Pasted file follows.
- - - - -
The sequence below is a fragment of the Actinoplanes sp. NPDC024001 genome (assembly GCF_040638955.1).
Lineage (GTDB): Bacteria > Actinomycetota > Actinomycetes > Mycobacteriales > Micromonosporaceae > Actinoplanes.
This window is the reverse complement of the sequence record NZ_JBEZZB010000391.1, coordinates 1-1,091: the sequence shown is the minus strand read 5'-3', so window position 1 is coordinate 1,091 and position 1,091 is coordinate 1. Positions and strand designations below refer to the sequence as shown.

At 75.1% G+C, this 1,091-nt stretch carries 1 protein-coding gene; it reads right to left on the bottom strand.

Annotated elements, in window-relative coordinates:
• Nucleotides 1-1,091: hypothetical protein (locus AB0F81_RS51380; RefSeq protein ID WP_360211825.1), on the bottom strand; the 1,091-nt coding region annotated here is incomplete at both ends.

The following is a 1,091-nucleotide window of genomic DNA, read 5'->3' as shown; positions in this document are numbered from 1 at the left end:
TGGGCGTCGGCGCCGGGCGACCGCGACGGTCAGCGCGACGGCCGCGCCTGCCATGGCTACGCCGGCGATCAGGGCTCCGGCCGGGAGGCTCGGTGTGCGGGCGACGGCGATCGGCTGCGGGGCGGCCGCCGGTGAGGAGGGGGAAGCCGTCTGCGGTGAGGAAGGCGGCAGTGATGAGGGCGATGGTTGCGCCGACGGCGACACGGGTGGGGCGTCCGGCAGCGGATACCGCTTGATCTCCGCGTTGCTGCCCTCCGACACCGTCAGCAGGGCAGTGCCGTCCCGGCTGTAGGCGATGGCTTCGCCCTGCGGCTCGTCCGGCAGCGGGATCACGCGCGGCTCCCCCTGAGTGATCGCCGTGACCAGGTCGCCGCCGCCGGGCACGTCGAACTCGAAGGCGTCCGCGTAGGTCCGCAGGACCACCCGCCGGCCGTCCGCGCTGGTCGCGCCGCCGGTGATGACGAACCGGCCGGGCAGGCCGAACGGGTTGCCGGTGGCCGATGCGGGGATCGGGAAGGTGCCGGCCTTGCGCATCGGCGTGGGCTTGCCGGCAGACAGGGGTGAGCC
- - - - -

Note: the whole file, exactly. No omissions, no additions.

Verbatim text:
The sequence below is a fragment of the Actinoplanes sp. NPDC024001 genome (assembly GCF_040638955.1).
Lineage (GTDB): Bacteria > Actinomycetota > Actinomycetes > Mycobacteriales > Micromonosporaceae > Actinoplanes.
This window is the reverse complement of the sequence record NZ_JBEZZB010000391.1, coordinates 1-1,091: the sequence shown is the minus strand read 5'-3', so window position 1 is coordinate 1,091 and position 1,091 is coordinate 1. Positions and strand designations below refer to the sequence as shown.

At 75.1% G+C, this 1,091-nt stretch carries 1 protein-coding gene; it reads right to left on the bottom strand.

Annotated elements, in window-relative coordinates:
• Nucleotides 1-1,091: hypothetical protein (locus AB0F81_RS51380; RefSeq protein ID WP_360211825.1), on the bottom strand; the 1,091-nt coding region annotated here is incomplete at both ends.

The following is a 1,091-nucleotide window of genomic DNA, read 5'->3' as shown; positions in this document are numbered from 1 at the left end:
TGGGCGTCGGCGCCGGGCGACCGCGACGGTCAGCGCGACGGCCGCGCCTGCCATGGCTACGCCGGCGATCAGGGCTCCGGCCGGGAGGCTCGGTGTGCGGGCGACGGCGATCGGCTGCGGGGCGGCCGCCGGTGAGGAGGGGGAAGCCGTCTGCGGTGAGGAAGGCGGCAGTGATGAGGGCGATGGTTGCGCCGACGGCGACACGGGTGGGGCGTCCGGCAGCGGATACCGCTTGATCTCCGCGTTGCTGCCCTCCGACACCGTCAGCAGGGCAGTGCCGTCCCGGCTGTAGGCGATGGCTTCGCCCTGCGGCTCGTCCGGCAGCGGGATCACGCGCGGCTCCCCCTGAGTGATCGCCGTGACCAGGTCGCCGCCGCCGGGCACGTCGAACTCGAAGGCGTCCGCGTAGGTCCGCAGGACCACCCGCCGGCCGTCCGCGCTGGTCGCGCCGCCGGTGATGACGAACCGGCCGGGCAGGCCGAACGGGTTGCCGGTGGCCGATGCGGGGATCGGGAAGGTGCCGGCCTTGCGCATCGGCGTGGGCTTGCCGGCAGACAGGGGTGAGCC